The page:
Currently, the company is projecting up to $6.8B in capex. Last year, they generated $4.9B OCF. They’ve hedged 70% of 2008 production at an avg $8.69 mcf vs. last year’s nat gas equiv. realized price of $8.47 and are projecting a 20% increase in production this year. So assuming prices realized roughly equal last year’s, we get a rough $5.9B OCF based on production increase. The share offering will gross them around ~$1B, the 2nd VPP offering is projected @ ~$600M and the midstream partnership should see ~$700M to Chesapeake with $300M staying in the new entity. Combined with the increased OCF (~$8B total), that should provide the funding necessary to power CHK’s aggressive drilling program. [1]



  1. Enlightened American
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1 votes

  Rising gas prices, increasing production capacity

CHK has massive amounts of acreage that it acquired at attractive prices. It has been ramping up drilling, and production will continue to increase drastically. Rising gas prices coupled with increasing production will provide a significant boost to revenues.

Furthermore, Natural Gas prices have been on a tear recently. There has been an increased, longer-term bullishness on the commodity. One reason stems from bloated storage levels that are being worked off. Current levels are about 5% higher than the 5-year average, down from levels that were nearly 35% above 5-year average. Gas has a difficult time moving higher when excess supply exists.

Natural gas has been stuck in the $6 to $8 range the past two years, but the CEO believes a multi-year trend is emerging that will result in natural gas prices in the $8 to $10 range. Futures prices support McClendon. Generally, NG prices pull back during the summer months when demand drops, and storage withdrawals switch to injections. However, the future curve depicts higher gas prices all the way out to March 2009. Not only does this suggest higher prices in the future, it also benefits CHK now since it’s an active hedger.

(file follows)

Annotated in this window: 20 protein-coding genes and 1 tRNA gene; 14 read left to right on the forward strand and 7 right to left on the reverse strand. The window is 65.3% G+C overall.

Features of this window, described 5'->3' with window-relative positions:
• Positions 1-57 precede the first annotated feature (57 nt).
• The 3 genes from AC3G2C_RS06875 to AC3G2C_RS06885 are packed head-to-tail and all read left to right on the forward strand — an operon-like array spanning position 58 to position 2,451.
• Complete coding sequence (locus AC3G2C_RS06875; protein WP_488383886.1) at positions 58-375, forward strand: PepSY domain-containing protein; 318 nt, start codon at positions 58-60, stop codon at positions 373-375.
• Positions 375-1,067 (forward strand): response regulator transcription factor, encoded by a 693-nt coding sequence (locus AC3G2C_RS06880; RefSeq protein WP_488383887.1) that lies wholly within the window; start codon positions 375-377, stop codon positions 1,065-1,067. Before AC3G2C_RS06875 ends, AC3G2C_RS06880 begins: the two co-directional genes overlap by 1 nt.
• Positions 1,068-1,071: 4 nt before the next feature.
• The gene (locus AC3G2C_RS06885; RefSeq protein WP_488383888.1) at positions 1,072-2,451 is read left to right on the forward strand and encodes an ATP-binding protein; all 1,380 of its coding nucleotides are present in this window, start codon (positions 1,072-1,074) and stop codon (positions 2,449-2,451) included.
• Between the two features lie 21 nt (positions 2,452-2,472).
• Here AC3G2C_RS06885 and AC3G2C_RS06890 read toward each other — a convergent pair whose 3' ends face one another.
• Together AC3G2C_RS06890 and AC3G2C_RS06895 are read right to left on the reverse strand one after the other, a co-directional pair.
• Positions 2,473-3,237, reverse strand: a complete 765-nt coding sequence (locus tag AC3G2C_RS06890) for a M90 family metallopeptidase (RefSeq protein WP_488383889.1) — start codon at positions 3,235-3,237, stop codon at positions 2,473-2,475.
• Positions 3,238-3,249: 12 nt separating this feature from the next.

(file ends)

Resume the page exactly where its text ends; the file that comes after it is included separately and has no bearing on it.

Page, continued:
CHK applies more coverage than most its peers, reducing sensitivity to the commodity. While this can cap gains to the upside, it limits downside exposure that could destroy a producer. I think it’s a very smart move. Management is placing certainty on an uncertain variable. Natural gas prices are set by the market, and CHK has no control as price-taker. While many companies rely on volatility as a source of profits, CHK focuses on aspects it can control, such as its competitive advantage it drilling. Natural Gas is a clean energy, and there has been no shortage of “green” dialog recently. This heightens the pressure for utilizing the clean resource in place of dirty fuels when feasible. Coal energy is a target. Investment bankers are expressing reluctance to engage in bond deals for new coal power plants. Bankers express apprehension about future legislation on carbon emissions that could financially penalize power plants. The fear is that revenues that go towards paying down the bonds would be diverted to paying for carbon credits or some type of pollution permit. Five coal powered projects in Florida have already died in the last year, forcing utilities to shift to gas.[1]